By request — the ouroboros game

Callum Flack saw my recent post here and wanted to see examples of the Ouroboros board in use — so this post is for him, and Ali Minai too if self-reference interests him — I’m guessing it does, unless computer science has moved so far ahead since Hofstadter wrote Godel Escher Bach that it no longer applies..


How to explain the ouroboros? It’s the ancient and ubiquitous symbol, found earliest, perhaps, in Pharaonic Egypt, of a serpent biting its own tail:

More recently, it’s a popular image in alchemy

Self bites itself. And that’s a pattern worth watching.


Wikipedia tells us, quoting a Harvard study by Michael Witzel:

in the Aitareya Brahmana, a Vedic text of the early 1st millennium BCE, the nature of the Vedic rituals is compared to “a snake biting its own tail.”

Then there’s this example from a medieval Indian scripture, the Yoga-Kundalini Upanishad:

The divine power, Kundalini, shines like the stem of a young lotus; like a snake, coiled round upon herself she holds her tail in her mouth and lies resting half asleep as the base of the body

That’s ouroboros.

There’s a marvelous moment in the film Silence of the Lambs when the young FBI trainee, Clarice Starling, asks the psychiatrist and serial killed Hannibal Lecter:

You see a lot, Doctor. But are you strong enough to point that high-powered perception at yourself? What about it? Why don’t you – why don’t you look at yourself and write down what you see? Or maybe you’re afraid to.

That’s ouroboros.

The paradox of Epimenideas, the Cretan philosopher who declared “all Cretans are always liars” which St Paul mentions in his Epistle to Titus, is ouroboric.

Artists, too, can take an interest in such things as hands that are drawing hands drawing hands — a double ouroboros (MC Escher)..

or pipes that are not pipes (Magritte):


Anyway, here for any who are interested, are some instances of the one-move self-referential Ouroboros board in use:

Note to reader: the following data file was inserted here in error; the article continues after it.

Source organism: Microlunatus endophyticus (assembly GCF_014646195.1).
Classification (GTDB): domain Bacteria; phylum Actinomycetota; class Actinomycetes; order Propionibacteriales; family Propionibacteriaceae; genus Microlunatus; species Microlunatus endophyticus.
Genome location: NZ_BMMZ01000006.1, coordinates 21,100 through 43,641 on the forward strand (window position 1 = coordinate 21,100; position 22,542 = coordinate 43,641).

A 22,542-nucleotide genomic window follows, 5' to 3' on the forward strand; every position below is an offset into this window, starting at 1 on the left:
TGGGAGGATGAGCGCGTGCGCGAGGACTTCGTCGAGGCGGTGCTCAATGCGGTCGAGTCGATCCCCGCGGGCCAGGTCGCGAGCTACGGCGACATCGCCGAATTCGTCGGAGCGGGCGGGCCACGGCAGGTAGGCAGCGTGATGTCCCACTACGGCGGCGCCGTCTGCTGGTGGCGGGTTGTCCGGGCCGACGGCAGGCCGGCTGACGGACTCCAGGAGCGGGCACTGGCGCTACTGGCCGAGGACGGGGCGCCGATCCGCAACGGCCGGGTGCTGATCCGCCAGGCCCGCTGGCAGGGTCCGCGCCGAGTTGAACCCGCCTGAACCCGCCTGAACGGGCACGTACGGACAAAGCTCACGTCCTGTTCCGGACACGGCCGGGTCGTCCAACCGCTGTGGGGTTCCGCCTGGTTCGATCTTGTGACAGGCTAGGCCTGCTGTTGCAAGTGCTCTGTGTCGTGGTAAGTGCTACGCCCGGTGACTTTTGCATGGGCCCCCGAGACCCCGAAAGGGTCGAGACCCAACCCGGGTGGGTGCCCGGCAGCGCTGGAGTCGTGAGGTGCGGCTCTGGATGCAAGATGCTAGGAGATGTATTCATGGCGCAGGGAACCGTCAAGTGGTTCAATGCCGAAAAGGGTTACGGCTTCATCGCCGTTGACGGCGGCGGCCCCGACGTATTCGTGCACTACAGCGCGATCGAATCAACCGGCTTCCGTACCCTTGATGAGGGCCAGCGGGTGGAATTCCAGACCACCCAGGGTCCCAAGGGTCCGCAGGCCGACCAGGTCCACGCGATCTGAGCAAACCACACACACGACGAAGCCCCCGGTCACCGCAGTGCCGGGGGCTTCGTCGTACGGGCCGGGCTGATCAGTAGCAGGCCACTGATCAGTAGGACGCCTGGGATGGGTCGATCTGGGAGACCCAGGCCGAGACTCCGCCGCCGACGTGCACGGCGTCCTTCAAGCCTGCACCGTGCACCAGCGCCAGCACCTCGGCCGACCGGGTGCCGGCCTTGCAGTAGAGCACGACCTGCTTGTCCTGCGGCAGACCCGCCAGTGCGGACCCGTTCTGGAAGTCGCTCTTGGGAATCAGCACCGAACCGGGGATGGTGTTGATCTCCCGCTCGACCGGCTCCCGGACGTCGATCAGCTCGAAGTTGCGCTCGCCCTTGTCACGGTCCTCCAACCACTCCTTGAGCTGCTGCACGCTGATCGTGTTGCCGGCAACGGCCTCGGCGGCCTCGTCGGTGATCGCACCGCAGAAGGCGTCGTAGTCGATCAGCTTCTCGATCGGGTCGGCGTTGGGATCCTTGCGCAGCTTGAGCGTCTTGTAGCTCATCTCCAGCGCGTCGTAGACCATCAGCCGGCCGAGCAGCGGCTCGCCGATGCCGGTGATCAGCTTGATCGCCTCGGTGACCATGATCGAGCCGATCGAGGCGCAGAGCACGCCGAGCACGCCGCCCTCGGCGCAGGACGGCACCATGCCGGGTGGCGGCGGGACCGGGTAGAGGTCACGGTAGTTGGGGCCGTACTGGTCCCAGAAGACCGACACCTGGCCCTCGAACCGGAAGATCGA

I think you’ll see why this New Yorker title jumped out of the page at me:

Writers like ’em!

I really liked these two examples, carried by political activists — the first on a back-pack:

and the second on a placard — totally surreal, bearing no relation to the political event which was being protested:

That, too, is an ouroboros.

Nancy Pelosi used a weird ouroboros the other day, saying:

The logo of 8chan, home of the image-board where the extremists of the alt-right meet and plot away from prying eyes is another double ouroboros:

Here’s one from Hofstadter’s book, Godel Escher Bach:

And finally, here are five instances collected by the writer William Safire:


I hope you like these, and find your own — here, again, is the empty Ouroboros game board in case you wish to drop your own examples into it!



9 Replies to “By request — the ouroboros game”

    1. I already paraphrased the Socratic paradox and drew a circle in the previous Thread. When Oracle (i.e. I) declared Socrates (i.e. Xerxie, a son of Darius) the wisest man (i.e. pundit) in Athens (i.e among BPs), Socrates (i.e. Xerxie) said: “I know that I know nothing”. Socrates (i.e. Xerxie) according to Plato (i.e. Razib) knows that his knowledge is nothing compared to the vastness if what he could learn and he literally knows a fraction of real knowledge. Socrates (i.e. Xerxie) was trying to prove that Oracle (i.e. me) was wrong, what is a Paradox.

      The Epimenides (who is a Cretan himself) paradox (‘all Cretans are liars’) exposes a problem with self-reference in logic.

      Likewise for Key, who is a shadow t-spokesman, (it was a local joke directed to VV 😊).


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